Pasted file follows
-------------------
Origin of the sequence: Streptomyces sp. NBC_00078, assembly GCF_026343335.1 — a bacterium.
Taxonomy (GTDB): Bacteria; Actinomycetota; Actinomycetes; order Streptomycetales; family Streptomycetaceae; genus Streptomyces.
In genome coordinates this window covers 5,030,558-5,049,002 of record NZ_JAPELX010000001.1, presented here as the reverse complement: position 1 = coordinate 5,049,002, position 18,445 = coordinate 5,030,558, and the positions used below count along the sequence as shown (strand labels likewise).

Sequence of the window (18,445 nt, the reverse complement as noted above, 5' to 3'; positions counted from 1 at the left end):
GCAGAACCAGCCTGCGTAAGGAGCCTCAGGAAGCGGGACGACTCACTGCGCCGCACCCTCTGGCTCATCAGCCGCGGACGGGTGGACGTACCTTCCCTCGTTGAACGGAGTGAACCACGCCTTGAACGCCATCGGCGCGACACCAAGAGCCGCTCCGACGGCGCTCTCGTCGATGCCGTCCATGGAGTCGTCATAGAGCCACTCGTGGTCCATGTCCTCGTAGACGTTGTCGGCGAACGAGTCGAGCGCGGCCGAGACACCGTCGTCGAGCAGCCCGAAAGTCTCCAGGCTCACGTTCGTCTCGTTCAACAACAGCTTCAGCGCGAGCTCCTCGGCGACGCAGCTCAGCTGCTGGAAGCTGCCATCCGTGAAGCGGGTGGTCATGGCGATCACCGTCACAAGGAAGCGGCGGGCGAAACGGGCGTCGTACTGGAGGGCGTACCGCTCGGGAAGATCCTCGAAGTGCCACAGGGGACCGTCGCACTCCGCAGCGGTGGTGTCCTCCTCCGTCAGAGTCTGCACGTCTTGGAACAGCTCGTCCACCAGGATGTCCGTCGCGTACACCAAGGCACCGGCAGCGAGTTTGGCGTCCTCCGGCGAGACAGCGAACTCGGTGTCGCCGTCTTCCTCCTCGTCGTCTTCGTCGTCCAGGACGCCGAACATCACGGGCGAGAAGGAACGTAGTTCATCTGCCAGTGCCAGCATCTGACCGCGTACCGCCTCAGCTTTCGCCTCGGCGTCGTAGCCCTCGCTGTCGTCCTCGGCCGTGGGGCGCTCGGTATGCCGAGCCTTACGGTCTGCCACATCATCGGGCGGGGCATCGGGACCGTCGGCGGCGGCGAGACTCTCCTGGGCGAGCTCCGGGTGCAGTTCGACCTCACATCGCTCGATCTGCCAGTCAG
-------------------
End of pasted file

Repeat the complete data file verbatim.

Origin of the sequence: Streptomyces sp. NBC_00078, assembly GCF_026343335.1 — a bacterium.
Taxonomy (GTDB): Bacteria; Actinomycetota; Actinomycetes; order Streptomycetales; family Streptomycetaceae; genus Streptomyces.
In genome coordinates this window covers 5,030,558-5,049,002 of record NZ_JAPELX010000001.1, presented here as the reverse complement: position 1 = coordinate 5,049,002, position 18,445 = coordinate 5,030,558, and the positions used below count along the sequence as shown (strand labels likewise).

Sequence of the window (18,445 nt, the reverse complement as noted above, 5' to 3'; positions counted from 1 at the left end):
GCAGAACCAGCCTGCGTAAGGAGCCTCAGGAAGCGGGACGACTCACTGCGCCGCACCCTCTGGCTCATCAGCCGCGGACGGGTGGACGTACCTTCCCTCGTTGAACGGAGTGAACCACGCCTTGAACGCCATCGGCGCGACACCAAGAGCCGCTCCGACGGCGCTCTCGTCGATGCCGTCCATGGAGTCGTCATAGAGCCACTCGTGGTCCATGTCCTCGTAGACGTTGTCGGCGAACGAGTCGAGCGCGGCCGAGACACCGTCGTCGAGCAGCCCGAAAGTCTCCAGGCTCACGTTCGTCTCGTTCAACAACAGCTTCAGCGCGAGCTCCTCGGCGACGCAGCTCAGCTGCTGGAAGCTGCCATCCGTGAAGCGGGTGGTCATGGCGATCACCGTCACAAGGAAGCGGCGGGCGAAACGGGCGTCGTACTGGAGGGCGTACCGCTCGGGAAGATCCTCGAAGTGCCACAGGGGACCGTCGCACTCCGCAGCGGTGGTGTCCTCCTCCGTCAGAGTCTGCACGTCTTGGAACAGCTCGTCCACCAGGATGTCCGTCGCGTACACCAAGGCACCGGCAGCGAGTTTGGCGTCCTCCGGCGAGACAGCGAACTCGGTGTCGCCGTCTTCCTCCTCGTCGTCTTCGTCGTCCAGGACGCCGAACATCACGGGCGAGAAGGAACGTAGTTCATCTGCCAGTGCCAGCATCTGACCGCGTACCGCCTCAGCTTTCGCCTCGGCGTCGTAGCCCTCGCTGTCGTCCTCGGCCGTGGGGCGCTCGGTATGCCGAGCCTTACGGTCTGCCACATCATCGGGCGGGGCATCGGGACCGTCGGCGGCGGCGAGACTCTCCTGGGCGAGCTCCGGGTGCAGTTCGACCTCACATCGCTCGATCTGCCAGTCAG